NEW YORK (TheStreet) -- Steel executives are spooked.
At least, that's how it looks according to the results of a new survey of steel-industry C-suites in North America, compiled by
, a Pittsburgh-based industry data provider.
According to the survey, conducted weekly, 83% of executives now believe that prices for plain carbon steel will weaken over the next three months. That's a precipitous jump in negativity from last week, when 69% of the industry's topsiders were expecting softer prices. The Index's survey queries some 500 managers throughout the steel supply chain, including mills, distributors, service-center operators and steel end users.
If these managers are right, it would mean more difficult times for a sector still struggling mightily to emerge from the recessionary doldrums, with profits squeezed on the one hand by rising raw materials costs and on the other by customers unwilling to accept price hikes.
has indeed dimmed:
in recent weeks to account for the squeeze.
Steelmakers outside the U.S. have also had a tough time: South Korea's Posco, for instance, disappointed investors when it reported a 9% decline in earnings for its third quarter, mostly because of dearer raw materials costs. The switch to a short-term iron ore contract between world steelmakers and their mining company suppliers has resulted in rising costs for the mills.
Unsurprisingly, stocks in the sector in the U.S. have been caught in a range since July. Even the vertically integrated
, which controls its own raw materials sources, hasn't performed well. Its stock hasn't traded above $50 since May and remains in idle, 37% below its year high of more than $70.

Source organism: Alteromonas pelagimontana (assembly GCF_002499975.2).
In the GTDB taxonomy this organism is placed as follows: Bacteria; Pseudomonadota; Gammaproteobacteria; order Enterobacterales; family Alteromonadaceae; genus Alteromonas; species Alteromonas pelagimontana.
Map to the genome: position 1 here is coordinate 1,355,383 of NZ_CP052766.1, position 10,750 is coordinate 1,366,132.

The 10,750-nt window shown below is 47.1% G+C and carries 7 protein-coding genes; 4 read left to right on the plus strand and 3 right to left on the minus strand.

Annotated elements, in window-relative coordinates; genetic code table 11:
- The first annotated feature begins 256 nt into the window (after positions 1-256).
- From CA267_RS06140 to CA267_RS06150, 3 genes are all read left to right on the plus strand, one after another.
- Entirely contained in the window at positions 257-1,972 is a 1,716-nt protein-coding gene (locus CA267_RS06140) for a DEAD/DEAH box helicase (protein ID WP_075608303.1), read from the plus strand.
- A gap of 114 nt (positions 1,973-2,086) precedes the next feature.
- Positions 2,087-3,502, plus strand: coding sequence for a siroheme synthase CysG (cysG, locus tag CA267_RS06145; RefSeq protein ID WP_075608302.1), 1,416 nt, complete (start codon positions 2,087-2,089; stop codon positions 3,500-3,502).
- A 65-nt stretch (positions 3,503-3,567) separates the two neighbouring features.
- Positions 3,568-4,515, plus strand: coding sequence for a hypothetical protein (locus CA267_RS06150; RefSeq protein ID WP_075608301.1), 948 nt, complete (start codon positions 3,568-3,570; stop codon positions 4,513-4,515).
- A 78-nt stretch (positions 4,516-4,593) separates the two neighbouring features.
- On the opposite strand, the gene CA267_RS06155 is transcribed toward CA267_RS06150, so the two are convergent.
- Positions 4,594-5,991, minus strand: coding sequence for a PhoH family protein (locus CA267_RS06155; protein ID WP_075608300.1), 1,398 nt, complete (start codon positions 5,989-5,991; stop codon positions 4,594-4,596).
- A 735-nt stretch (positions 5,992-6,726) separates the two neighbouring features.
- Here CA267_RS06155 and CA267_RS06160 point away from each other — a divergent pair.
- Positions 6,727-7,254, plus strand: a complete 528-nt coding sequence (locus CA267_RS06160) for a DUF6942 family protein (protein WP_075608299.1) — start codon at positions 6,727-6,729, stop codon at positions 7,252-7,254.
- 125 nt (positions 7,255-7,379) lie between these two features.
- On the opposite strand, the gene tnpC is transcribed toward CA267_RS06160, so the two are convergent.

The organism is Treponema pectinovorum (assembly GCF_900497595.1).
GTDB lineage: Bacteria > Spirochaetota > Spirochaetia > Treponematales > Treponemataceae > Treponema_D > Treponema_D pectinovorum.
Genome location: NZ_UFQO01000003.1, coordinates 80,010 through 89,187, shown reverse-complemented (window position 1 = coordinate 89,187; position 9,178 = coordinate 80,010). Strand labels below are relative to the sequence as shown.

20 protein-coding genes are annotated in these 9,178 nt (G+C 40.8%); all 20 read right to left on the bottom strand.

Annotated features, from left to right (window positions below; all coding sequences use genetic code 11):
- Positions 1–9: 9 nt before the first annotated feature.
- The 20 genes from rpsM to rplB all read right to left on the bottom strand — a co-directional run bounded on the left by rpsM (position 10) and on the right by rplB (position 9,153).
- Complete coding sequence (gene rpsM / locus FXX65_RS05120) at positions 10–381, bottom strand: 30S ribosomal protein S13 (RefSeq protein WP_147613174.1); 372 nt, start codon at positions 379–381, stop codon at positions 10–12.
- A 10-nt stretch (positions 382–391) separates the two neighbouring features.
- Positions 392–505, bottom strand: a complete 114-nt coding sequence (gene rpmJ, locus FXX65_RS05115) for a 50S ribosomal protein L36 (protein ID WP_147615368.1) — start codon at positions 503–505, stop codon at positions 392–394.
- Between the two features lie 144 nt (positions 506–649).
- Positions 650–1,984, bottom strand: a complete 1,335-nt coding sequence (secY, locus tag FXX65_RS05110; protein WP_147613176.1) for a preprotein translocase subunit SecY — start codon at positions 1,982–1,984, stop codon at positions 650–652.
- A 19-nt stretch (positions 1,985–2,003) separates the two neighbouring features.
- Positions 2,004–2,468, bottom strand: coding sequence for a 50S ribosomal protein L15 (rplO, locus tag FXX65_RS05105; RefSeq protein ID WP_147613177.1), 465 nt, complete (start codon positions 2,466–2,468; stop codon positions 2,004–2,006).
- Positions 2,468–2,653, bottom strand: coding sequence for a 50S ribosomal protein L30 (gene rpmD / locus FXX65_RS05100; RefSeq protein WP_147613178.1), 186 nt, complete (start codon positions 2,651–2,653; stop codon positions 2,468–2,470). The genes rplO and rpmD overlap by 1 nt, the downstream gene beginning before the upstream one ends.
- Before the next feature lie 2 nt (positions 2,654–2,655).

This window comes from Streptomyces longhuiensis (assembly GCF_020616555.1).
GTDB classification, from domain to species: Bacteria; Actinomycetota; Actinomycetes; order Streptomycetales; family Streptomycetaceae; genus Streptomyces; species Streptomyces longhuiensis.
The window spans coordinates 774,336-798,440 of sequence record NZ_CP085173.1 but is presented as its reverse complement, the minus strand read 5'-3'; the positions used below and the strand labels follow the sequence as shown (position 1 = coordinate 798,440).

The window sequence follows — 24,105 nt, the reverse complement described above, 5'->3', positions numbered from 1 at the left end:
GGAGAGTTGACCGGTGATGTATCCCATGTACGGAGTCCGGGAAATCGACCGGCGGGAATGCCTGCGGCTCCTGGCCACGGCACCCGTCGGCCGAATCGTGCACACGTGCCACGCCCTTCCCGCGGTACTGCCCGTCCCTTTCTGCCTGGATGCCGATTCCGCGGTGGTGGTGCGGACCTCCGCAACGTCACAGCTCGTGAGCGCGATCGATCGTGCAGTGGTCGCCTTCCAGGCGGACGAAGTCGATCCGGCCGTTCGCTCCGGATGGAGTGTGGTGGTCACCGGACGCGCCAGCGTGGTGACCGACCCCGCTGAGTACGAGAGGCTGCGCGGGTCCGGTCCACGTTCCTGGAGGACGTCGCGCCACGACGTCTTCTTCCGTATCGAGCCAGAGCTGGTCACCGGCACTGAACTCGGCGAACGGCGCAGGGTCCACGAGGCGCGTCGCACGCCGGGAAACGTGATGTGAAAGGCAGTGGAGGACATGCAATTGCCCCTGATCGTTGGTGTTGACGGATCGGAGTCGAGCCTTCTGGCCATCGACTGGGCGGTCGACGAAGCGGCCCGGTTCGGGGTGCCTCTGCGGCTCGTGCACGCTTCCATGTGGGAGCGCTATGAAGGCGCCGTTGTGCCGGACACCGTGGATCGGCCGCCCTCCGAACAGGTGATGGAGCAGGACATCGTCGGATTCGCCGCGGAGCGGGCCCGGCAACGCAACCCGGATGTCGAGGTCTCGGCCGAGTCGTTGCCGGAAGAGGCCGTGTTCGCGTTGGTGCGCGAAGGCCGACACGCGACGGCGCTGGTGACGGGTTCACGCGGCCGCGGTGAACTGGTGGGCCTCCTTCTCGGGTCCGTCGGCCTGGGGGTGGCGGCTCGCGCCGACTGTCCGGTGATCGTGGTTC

This week's increase in bearishness comes as some steel experts have predicted a global tightening in supply -- and thus a global rise in prices. The rationale behind that scenario was that China, home to the world's largest steelmaking industry, was in the midst of shuttering a bunch of its old, energy-inefficient, high-polluting mills, thus taking offline some portion of its total capacity.
It's true that certain categories of the steel business in the U.S. have improved, albeit mildly: appliances and automotive, for example, continue to rebound. But the construction segment, one of the largest steel end markets in North America, has all but ceased to exist. Until the nation starts erecting structures again, steel stocks won't rally, analysts say.
On Thursday, steelmaker shares were mostly lower. AK Steel was falling 2.4% to $14.27, Steel Dynamics was down 1.2% to $14.58, Nucor was slipping fractionally to $39.97, and U.S. Steel was losing 1% to $44.37.
-- Written by Scott Eden in New York
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